Strategic compass – A review of the first year of implementation

Strategic compass – A review of the first year of implementation


On Monday 20 March, the Foreign Affairs and Defence Ministers of the 27 Member States, meeting in jumbo format, adopted the first report on the implementation of the Strategic Compass. The document should set the course for European defence and security for the next decade. 

One year after its adoption, Josep Borrell underlined the « significant progress and concrete results achieved in the four chapters of the ‘Strategic Compass’ (act, secure, invest and participate) ».

The High Representative of the Union insists on the Union transformation following Russia’s aggression in Ukraine, considering that it has «boosted the credibility » of the EU’s security and defence agenda. He particularly welcomed the « unprecedented increase in defence budgets ». The 6% increase in 2021 brought EU budgets to a total of €214 billion. And a total additional budget of €75 billion is expected by 2025. 

Unsurprisingly, the report points to the European Peace Facility’s success, a real « game changer » in European policy, which made it possible to finance « for the first time » the supply of lethal equipment to Ukraine in « record time ».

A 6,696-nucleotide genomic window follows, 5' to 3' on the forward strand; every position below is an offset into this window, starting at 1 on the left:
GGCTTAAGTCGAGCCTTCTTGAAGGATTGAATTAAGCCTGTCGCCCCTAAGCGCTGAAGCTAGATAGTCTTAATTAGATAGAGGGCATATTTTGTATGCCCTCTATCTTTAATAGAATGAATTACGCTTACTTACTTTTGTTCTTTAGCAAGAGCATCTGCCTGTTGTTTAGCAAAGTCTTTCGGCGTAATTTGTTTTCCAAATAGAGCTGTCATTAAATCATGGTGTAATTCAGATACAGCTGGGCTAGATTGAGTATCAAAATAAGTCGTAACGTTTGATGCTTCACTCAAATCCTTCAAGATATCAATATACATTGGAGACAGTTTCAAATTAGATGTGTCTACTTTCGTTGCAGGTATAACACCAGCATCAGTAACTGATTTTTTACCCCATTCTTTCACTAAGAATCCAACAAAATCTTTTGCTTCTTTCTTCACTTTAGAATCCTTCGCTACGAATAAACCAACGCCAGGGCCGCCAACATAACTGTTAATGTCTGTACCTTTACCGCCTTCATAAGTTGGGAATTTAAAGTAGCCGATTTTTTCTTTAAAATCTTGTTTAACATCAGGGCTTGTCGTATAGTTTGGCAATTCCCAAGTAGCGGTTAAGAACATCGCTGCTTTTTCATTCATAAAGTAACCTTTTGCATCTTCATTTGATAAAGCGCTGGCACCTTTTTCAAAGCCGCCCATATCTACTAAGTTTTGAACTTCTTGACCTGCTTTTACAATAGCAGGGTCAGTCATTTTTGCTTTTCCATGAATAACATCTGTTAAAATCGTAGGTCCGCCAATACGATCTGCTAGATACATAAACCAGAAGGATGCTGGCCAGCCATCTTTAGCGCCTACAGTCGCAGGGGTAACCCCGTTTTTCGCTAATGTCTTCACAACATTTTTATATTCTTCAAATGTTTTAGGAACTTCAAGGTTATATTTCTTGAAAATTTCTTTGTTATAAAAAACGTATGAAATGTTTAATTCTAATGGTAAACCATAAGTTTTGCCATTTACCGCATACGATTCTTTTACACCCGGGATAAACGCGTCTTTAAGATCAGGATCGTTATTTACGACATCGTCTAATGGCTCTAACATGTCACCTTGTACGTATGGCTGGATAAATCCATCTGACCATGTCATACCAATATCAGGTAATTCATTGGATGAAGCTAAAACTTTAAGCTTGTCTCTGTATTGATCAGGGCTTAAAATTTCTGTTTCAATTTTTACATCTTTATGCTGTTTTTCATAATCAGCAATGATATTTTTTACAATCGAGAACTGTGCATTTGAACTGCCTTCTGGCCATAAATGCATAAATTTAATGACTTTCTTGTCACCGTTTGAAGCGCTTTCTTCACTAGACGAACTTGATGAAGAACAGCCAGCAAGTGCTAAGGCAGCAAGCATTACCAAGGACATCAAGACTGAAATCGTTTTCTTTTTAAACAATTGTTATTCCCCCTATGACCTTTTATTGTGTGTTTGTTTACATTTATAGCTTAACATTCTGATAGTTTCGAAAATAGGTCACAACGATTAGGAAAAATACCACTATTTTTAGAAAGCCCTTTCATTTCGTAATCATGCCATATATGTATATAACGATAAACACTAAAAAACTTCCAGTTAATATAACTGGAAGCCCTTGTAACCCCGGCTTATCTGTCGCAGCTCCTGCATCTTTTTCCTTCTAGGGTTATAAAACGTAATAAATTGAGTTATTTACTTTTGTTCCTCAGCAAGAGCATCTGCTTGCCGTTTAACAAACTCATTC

The two billion euros committed under the European Defence Fund (EDF), the setting up of an innovation hub at the European Defence Agency (EDA) and of the Critical Technology Observatory in February to « identify strategic dependencies », as well as the legislative proposal on critical rare materials were also welcomed. Specific roadmaps are expected by the end of 2023.

In addition, the report notes progress with the EU’s rapid deployment capability, and the development of new tools to anticipate and counter hybrid threats, strengthen cyber defence and combat disinformation campaigns and foreign interference.

More work needed

The need to continue efforts is nevertheless stressed, as « the world (…) is changing radically and our security environment has deteriorated further ».

The loss of political mobilisation is particularly worrying in Brussels. The implementation of the Compass depends above all on the goodwill of the member states, which are facing numerous challenges (financing support for Ukraine, energy crisis). 

Two elements are of particular concern. On the one hand, « PESCO has not used its full potential » due to a lack of « solid and continuous » commitment from the Member States. On the other hand, common expenditure is not increasing sufficiently. From 11% to 18% in 2021, it remains below the 35% target. « We must increase coordination of our defence spending » and industrial « cooperation », the report warns. The risk is to « fragment the EU’s defence industry even further ».

To this end, the Commission and the EEAS are working on the revision of the Capability Development Plan (CDP), due in autumn 2023.

Read the full report